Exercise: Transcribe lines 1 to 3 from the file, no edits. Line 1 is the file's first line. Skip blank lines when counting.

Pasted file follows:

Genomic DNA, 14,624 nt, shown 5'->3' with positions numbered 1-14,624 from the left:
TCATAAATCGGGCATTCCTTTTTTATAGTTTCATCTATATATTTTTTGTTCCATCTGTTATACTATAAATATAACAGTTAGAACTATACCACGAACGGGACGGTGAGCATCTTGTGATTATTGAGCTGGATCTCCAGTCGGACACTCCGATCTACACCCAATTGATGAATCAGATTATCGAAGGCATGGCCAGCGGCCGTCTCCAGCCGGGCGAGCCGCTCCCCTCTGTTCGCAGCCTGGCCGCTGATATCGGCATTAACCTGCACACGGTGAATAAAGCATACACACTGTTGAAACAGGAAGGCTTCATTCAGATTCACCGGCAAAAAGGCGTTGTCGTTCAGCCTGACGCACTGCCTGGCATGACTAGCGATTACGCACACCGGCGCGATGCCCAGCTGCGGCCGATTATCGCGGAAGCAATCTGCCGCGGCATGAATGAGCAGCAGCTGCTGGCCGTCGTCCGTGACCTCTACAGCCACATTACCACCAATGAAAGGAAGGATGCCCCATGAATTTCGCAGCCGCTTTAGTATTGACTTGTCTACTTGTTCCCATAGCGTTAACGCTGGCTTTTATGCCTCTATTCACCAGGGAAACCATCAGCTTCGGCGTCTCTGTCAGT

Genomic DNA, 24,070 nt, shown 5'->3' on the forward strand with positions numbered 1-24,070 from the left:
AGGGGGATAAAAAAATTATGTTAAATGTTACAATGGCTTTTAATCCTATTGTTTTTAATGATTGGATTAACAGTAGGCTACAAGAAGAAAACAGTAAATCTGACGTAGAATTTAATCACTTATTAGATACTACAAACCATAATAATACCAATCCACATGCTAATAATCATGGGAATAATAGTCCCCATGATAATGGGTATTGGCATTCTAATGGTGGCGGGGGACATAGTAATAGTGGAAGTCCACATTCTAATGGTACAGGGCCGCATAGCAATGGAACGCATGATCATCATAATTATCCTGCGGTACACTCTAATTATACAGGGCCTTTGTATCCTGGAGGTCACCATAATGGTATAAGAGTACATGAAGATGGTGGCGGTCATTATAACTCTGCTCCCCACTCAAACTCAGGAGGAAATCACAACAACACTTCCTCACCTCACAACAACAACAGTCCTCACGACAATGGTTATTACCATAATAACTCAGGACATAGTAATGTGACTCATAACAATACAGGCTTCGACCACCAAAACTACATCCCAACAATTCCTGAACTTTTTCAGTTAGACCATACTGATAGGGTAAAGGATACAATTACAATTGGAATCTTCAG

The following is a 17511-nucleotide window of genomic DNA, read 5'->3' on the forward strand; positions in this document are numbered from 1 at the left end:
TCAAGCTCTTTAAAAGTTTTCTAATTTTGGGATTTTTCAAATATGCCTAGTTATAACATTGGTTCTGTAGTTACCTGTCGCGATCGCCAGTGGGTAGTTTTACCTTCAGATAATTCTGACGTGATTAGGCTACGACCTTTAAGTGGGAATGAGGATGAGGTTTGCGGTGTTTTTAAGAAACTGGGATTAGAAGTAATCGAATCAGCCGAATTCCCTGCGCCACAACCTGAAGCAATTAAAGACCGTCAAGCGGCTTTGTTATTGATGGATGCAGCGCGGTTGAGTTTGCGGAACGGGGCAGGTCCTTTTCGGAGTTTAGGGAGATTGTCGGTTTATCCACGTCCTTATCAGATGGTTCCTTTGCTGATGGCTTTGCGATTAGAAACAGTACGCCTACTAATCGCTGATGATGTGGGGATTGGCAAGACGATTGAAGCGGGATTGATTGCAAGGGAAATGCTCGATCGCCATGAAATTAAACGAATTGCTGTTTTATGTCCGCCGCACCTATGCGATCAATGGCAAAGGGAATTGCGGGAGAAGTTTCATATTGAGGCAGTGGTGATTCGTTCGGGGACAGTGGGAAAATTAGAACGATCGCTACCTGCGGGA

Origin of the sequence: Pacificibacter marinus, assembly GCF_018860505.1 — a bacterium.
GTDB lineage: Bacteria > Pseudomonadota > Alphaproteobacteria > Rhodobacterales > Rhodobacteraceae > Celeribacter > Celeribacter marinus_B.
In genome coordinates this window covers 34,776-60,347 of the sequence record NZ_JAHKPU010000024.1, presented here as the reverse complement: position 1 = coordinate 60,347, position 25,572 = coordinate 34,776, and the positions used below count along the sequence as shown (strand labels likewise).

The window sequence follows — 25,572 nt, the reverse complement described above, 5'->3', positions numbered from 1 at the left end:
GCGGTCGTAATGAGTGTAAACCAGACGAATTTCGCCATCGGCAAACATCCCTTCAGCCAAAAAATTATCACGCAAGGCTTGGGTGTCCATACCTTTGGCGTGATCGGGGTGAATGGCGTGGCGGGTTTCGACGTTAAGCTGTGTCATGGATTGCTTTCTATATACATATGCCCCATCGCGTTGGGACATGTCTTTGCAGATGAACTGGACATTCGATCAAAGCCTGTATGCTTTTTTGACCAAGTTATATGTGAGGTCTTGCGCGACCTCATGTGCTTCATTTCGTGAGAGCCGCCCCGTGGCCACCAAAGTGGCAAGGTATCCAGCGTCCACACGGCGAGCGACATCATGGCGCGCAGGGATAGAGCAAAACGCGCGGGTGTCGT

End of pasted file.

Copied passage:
Genomic DNA, 14,624 nt, shown 5'->3' with positions numbered 1-14,624 from the left:
TCATAAATCGGGCATTCCTTTTTTATAGTTTCATCTATATATTTTTTGTTCCATCTGTTATACTATAAATATAACAGTTAGAACTATACCACGAACGGGACGGTGAGCATCTTGTGATTATTGAGCTGGATCTCCAGTCGGACACTCCGATCTACACCCAATTGATGAATCAGATTATCGAAGGCATGGCCAGCGGCCGTCTCCAGCCGGGCGAGCCGCTCCCCTCTGTTCGCAGCCTGGCCGCTGATATCGGCATTAACCTGCACACGGTGAATAAAGCATACACACTGTTGAAACAGGAAGGCTTCATTCAGATTCACCGGCAAAAAGGCGTTGTCGTTCAGCCTGACGCACTGCCTGGCATGACTAGCGATTACGCACACCGGCGCGATGCCCAGCTGCGGCCGATTATCGCGGAAGCAATCTGCCGCGGCATGAATGAGCAGCAGCTGCTGGCCGTCGTCCGTGACCTCTACAGCCACATTACCACCAATGAAAGGAAGGATGCCCCATGAATTTCGCAGCCGCTTTAGTATTGACTTGTCTACTTGTTCCCATAGCGTTAACGCTGGCTTTTATGCCTCTATTCACCAGGGAAACCATCAGCTTCGGCGTCTCTGTCAGT

Genomic DNA, 24,070 nt, shown 5'->3' on the forward strand with positions numbered 1-24,070 from the left: